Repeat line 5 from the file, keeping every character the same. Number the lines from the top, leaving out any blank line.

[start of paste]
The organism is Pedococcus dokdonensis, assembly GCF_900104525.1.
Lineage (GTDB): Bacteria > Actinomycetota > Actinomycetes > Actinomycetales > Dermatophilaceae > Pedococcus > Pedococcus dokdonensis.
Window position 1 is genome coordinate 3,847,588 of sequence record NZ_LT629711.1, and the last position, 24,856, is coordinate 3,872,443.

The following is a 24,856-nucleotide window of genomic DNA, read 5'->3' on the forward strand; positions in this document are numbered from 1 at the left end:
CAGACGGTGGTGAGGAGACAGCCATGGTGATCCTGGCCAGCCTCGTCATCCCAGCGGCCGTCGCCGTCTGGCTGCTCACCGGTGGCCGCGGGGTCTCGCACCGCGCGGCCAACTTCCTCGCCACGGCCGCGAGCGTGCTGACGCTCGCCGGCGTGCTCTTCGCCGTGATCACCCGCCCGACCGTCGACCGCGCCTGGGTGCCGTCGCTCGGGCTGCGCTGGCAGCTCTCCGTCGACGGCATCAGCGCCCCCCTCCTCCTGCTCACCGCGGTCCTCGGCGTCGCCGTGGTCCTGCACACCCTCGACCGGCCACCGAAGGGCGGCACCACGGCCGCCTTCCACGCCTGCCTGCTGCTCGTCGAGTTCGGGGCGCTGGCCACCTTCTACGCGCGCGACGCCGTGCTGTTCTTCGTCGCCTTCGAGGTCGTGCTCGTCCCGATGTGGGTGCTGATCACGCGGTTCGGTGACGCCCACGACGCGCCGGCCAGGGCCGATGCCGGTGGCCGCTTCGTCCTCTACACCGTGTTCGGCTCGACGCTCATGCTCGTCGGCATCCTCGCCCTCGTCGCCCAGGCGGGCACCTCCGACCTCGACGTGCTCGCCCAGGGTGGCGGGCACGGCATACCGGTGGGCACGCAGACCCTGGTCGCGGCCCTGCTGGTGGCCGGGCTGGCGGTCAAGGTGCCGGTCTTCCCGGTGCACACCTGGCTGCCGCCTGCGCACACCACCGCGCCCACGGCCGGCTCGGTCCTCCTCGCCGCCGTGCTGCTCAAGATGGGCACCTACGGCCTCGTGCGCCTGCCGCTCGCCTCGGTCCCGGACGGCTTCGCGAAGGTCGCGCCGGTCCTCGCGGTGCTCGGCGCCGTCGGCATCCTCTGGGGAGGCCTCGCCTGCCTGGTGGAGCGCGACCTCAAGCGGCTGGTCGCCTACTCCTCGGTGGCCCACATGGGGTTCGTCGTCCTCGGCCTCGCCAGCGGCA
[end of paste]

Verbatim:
CAGACGGTGGTGAGGAGACAGCCATGGTGATCCTGGCCAGCCTCGTCATCCCAGCGGCCGTCGCCGTCTGGCTGCTCACCGGTGGCCGCGGGGTCTCGCACCGCGCGGCCAACTTCCTCGCCACGGCCGCGAGCGTGCTGACGCTCGCCGGCGTGCTCTTCGCCGTGATCACCCGCCCGACCGTCGACCGCGCCTGGGTGCCGTCGCTCGGGCTGCGCTGGCAGCTCTCCGTCGACGGCATCAGCGCCCCCCTCCTCCTGCTCACCGCGGTCCTCGGCGTCGCCGTGGTCCTGCACACCCTCGACCGGCCACCGAAGGGCGGCACCACGGCCGCCTTCCACGCCTGCCTGCTGCTCGTCGAGTTCGGGGCGCTGGCCACCTTCTACGCGCGCGACGCCGTGCTGTTCTTCGTCGCCTTCGAGGTCGTGCTCGTCCCGATGTGGGTGCTGATCACGCGGTTCGGTGACGCCCACGACGCGCCGGCCAGGGCCGATGCCGGTGGCCGCTTCGTCCTCTACACCGTGTTCGGCTCGACGCTCATGCTCGTCGGCATCCTCGCCCTCGTCGCCCAGGCGGGCACCTCCGACCTCGACGTGCTCGCCCAGGGTGGCGGGCACGGCATACCGGTGGGCACGCAGACCCTGGTCGCGGCCCTGCTGGTGGCCGGGCTGGCGGTCAAGGTGCCGGTCTTCCCGGTGCACACCTGGCTGCCGCCTGCGCACACCACCGCGCCCACGGCCGGCTCGGTCCTCCTCGCCGCCGTGCTGCTCAAGATGGGCACCTACGGCCTCGTGCGCCTGCCGCTCGCCTCGGTCCCGGACGGCTTCGCGAAGGTCGCGCCGGTCCTCGCGGTGCTCGGCGCCGTCGGCATCCTCTGGGGAGGCCTCGCCTGCCTGGTGGAGCGCGACCTCAAGCGGCTGGTCGCCTACTCCTCGGTGGCCCACATGGGGTTCGTCGTCCTCGGCCTCGCCAGCGGCA